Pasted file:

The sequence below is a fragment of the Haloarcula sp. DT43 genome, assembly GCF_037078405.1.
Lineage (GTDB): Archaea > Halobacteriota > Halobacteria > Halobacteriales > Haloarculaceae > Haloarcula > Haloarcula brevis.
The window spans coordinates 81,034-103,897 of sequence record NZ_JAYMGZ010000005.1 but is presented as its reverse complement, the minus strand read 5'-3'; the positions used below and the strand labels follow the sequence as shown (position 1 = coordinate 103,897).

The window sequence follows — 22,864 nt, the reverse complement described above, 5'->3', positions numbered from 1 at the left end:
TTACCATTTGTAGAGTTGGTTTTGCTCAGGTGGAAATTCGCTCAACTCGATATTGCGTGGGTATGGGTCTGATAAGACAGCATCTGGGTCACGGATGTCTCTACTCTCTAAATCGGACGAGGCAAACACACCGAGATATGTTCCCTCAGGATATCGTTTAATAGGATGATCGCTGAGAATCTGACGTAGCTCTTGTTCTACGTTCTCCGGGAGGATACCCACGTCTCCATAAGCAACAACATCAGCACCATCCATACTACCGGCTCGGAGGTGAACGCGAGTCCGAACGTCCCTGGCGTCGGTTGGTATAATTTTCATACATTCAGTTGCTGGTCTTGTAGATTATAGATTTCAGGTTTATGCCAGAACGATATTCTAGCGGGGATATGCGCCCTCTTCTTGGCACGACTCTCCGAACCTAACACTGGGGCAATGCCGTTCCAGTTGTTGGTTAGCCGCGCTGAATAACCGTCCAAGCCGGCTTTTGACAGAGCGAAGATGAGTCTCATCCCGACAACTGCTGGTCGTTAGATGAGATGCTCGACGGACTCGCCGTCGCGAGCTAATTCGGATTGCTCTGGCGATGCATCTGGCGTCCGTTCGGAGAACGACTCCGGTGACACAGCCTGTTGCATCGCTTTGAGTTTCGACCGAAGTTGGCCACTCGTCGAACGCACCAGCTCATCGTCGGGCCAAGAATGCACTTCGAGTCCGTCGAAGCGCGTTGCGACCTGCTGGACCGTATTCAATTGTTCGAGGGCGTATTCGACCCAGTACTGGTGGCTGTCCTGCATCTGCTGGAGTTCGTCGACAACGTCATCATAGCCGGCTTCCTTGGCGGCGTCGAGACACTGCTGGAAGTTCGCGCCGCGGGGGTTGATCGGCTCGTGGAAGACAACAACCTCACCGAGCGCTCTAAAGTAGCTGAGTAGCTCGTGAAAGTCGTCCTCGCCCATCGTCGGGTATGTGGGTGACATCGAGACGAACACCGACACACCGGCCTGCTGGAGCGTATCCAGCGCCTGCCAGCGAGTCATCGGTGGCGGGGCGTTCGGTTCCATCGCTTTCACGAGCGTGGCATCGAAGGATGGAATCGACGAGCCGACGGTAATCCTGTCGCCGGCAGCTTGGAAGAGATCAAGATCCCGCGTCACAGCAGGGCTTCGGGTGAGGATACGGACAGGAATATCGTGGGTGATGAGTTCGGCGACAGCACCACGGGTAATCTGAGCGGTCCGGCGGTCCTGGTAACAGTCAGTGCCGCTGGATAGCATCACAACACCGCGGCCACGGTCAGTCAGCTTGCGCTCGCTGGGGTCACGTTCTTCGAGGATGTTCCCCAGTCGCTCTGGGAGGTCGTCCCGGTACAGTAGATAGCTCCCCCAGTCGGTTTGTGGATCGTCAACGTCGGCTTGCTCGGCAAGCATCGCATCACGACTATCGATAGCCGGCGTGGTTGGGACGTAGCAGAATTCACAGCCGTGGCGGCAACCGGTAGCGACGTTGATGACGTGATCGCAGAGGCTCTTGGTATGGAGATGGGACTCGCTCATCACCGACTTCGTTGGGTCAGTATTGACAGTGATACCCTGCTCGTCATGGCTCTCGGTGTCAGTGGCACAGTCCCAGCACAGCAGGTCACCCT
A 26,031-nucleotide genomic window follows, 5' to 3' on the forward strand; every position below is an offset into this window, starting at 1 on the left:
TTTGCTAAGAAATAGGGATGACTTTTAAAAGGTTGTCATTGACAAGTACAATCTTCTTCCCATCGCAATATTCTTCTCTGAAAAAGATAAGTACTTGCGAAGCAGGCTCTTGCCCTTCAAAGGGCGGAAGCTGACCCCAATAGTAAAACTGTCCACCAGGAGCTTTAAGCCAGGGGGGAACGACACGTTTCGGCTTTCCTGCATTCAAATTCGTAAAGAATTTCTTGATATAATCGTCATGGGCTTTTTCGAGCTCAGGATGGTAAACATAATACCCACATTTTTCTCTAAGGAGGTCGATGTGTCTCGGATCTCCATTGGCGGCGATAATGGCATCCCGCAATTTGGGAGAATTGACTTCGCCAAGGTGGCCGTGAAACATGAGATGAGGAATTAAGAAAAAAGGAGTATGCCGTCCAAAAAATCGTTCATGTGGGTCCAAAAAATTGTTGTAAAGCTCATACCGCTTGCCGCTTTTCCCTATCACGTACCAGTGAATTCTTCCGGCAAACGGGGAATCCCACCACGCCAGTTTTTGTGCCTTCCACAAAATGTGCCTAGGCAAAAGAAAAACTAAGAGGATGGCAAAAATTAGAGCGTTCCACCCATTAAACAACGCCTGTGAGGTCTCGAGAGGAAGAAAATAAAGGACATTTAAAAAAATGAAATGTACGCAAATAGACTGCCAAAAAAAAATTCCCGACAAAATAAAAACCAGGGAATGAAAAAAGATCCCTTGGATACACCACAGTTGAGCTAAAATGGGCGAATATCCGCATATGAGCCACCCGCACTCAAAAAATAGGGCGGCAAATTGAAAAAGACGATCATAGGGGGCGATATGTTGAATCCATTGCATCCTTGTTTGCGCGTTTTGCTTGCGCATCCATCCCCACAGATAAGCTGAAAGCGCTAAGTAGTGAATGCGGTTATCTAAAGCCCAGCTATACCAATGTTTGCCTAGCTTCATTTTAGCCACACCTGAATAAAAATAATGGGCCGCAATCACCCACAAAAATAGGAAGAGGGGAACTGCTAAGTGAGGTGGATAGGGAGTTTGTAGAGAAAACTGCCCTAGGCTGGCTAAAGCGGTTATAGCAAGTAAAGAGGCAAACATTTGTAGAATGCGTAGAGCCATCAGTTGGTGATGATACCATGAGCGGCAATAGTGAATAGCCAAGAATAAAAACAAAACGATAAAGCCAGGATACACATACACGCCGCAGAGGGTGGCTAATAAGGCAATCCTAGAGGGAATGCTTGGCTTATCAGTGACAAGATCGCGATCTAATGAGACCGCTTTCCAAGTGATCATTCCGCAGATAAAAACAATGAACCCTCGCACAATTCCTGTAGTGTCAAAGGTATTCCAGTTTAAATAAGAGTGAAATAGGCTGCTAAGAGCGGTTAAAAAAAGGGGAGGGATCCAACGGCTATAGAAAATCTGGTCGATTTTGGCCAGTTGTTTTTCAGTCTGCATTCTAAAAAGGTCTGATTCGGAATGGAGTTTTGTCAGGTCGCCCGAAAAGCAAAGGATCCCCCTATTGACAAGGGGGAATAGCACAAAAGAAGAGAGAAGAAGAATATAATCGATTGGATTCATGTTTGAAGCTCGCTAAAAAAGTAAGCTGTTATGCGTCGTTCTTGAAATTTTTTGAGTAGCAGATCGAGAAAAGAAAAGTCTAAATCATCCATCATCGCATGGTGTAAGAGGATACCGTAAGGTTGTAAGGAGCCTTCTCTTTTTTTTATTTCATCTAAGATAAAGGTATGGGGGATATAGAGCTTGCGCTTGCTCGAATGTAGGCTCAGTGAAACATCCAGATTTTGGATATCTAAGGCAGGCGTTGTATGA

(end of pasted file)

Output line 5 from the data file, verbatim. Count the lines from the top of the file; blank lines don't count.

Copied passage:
TTACCATTTGTAGAGTTGGTTTTGCTCAGGTGGAAATTCGCTCAACTCGATATTGCGTGGGTATGGGTCTGATAAGACAGCATCTGGGTCACGGATGTCTCTACTCTCTAAATCGGACGAGGCAAACACACCGAGATATGTTCCCTCAGGATATCGTTTAATAGGATGATCGCTGAGAATCTGACGTAGCTCTTGTTCTACGTTCTCCGGGAGGATACCCACGTCTCCATAAGCAACAACATCAGCACCATCCATACTACCGGCTCGGAGGTGAACGCGAGTCCGAACGTCCCTGGCGTCGGTTGGTATAATTTTCATACATTCAGTTGCTGGTCTTGTAGATTATAGATTTCAGGTTTATGCCAGAACGATATTCTAGCGGGGATATGCGCCCTCTTCTTGGCACGACTCTCCGAACCTAACACTGGGGCAATGCCGTTCCAGTTGTTGGTTAGCCGCGCTGAATAACCGTCCAAGCCGGCTTTTGACAGAGCGAAGATGAGTCTCATCCCGACAACTGCTGGTCGTTAGATGAGATGCTCGACGGACTCGCCGTCGCGAGCTAATTCGGATTGCTCTGGCGATGCATCTGGCGTCCGTTCGGAGAACGACTCCGGTGACACAGCCTGTTGCATCGCTTTGAGTTTCGACCGAAGTTGGCCACTCGTCGAACGCACCAGCTCATCGTCGGGCCAAGAATGCACTTCGAGTCCGTCGAAGCGCGTTGCGACCTGCTGGACCGTATTCAATTGTTCGAGGGCGTATTCGACCCAGTACTGGTGGCTGTCCTGCATCTGCTGGAGTTCGTCGACAACGTCATCATAGCCGGCTTCCTTGGCGGCGTCGAGACACTGCTGGAAGTTCGCGCCGCGGGGGTTGATCGGCTCGTGGAAGACAACAACCTCACCGAGCGCTCTAAAGTAGCTGAGTAGCTCGTGAAAGTCGTCCTCGCCCATCGTCGGGTATGTGGGTGACATCGAGACGAACACCGACACACCGGCCTGCTGGAGCGTATCCAGCGCCTGCCAGCGAGTCATCGGTGGCGGGGCGTTCGGTTCCATCGCTTTCACGAGCGTGGCATCGAAGGATGGAATCGACGAGCCGACGGTAATCCTGTCGCCGGCAGCTTGGAAGAGATCAAGATCCCGCGTCACAGCAGGGCTTCGGGTGAGGATACGGACAGGAATATCGTGGGTGATGAGTTCGGCGACAGCACCACGGGTAATCTGAGCGGTCCGGCGGTCCTGGTAACAGTCAGTGCCGCTGGATAGCATCACAACACCGCGGCCACGGTCAGTCAGCTTGCGCTCGCTGGGGTCACGTTCTTCGAGGATGTTCCCCAGTCGCTCTGGGAGGTCGTCCCGGTACAGTAGATAGCTCCCCCAGTCGGTTTGTGGATCGTCAACGTCGGCTTGCTCGGCAAGCATCGCATCACGACTATCGATAGCCGGCGTGGTTGGGACGTAGCAGAATTCACAGCCGTGGCGGCAACCGGTAGCGACGTTGATGACGTGATCGCAGAGGCTCTTGGTATGGAGATGGGACTCGCTCATCACCGACTTCGTTGGGTCAGTATTGACAGTGATACCCTGCTCGTCATGGCTCTCGGTGTCAGTGGCACAGTCCCAGCACAGCAGGTCACCCT